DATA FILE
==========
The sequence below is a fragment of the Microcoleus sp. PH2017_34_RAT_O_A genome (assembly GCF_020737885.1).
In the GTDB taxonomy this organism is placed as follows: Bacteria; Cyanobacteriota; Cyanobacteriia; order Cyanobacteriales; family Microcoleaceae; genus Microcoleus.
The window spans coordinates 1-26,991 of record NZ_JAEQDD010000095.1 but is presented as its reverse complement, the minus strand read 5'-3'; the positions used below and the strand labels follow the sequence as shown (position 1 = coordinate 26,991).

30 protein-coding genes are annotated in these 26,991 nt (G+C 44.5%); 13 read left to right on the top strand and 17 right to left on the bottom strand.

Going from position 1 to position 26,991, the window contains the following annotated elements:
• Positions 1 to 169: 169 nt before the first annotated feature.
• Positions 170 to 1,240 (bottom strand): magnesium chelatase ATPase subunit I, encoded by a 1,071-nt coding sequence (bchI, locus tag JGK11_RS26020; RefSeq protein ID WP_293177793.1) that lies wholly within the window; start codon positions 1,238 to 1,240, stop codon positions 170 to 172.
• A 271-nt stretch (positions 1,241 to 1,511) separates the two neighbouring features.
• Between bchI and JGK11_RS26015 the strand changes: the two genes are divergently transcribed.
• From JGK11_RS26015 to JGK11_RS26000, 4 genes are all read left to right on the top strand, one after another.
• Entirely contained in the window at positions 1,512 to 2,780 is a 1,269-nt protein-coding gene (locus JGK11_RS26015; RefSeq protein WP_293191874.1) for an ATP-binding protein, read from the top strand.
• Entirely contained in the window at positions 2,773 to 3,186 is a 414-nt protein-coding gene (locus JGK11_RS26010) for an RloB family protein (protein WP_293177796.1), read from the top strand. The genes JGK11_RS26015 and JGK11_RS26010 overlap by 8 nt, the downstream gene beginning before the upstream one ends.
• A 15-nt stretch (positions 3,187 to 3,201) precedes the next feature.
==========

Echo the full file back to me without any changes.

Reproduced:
The sequence below is a fragment of the Microcoleus sp. PH2017_34_RAT_O_A genome (assembly GCF_020737885.1).
In the GTDB taxonomy this organism is placed as follows: Bacteria; Cyanobacteriota; Cyanobacteriia; order Cyanobacteriales; family Microcoleaceae; genus Microcoleus.
The window spans coordinates 1-26,991 of record NZ_JAEQDD010000095.1 but is presented as its reverse complement, the minus strand read 5'-3'; the positions used below and the strand labels follow the sequence as shown (position 1 = coordinate 26,991).

30 protein-coding genes are annotated in these 26,991 nt (G+C 44.5%); 13 read left to right on the top strand and 17 right to left on the bottom strand.

Going from position 1 to position 26,991, the window contains the following annotated elements:
• Positions 1 to 169: 169 nt before the first annotated feature.
• Positions 170 to 1,240 (bottom strand): magnesium chelatase ATPase subunit I, encoded by a 1,071-nt coding sequence (bchI, locus tag JGK11_RS26020; RefSeq protein ID WP_293177793.1) that lies wholly within the window; start codon positions 1,238 to 1,240, stop codon positions 170 to 172.
• A 271-nt stretch (positions 1,241 to 1,511) separates the two neighbouring features.
• Between bchI and JGK11_RS26015 the strand changes: the two genes are divergently transcribed.
• From JGK11_RS26015 to JGK11_RS26000, 4 genes are all read left to right on the top strand, one after another.
• Entirely contained in the window at positions 1,512 to 2,780 is a 1,269-nt protein-coding gene (locus JGK11_RS26015; RefSeq protein WP_293191874.1) for an ATP-binding protein, read from the top strand.
• Entirely contained in the window at positions 2,773 to 3,186 is a 414-nt protein-coding gene (locus JGK11_RS26010) for an RloB family protein (protein WP_293177796.1), read from the top strand. The genes JGK11_RS26015 and JGK11_RS26010 overlap by 8 nt, the downstream gene beginning before the upstream one ends.
• A 15-nt stretch (positions 3,187 to 3,201) precedes the next feature.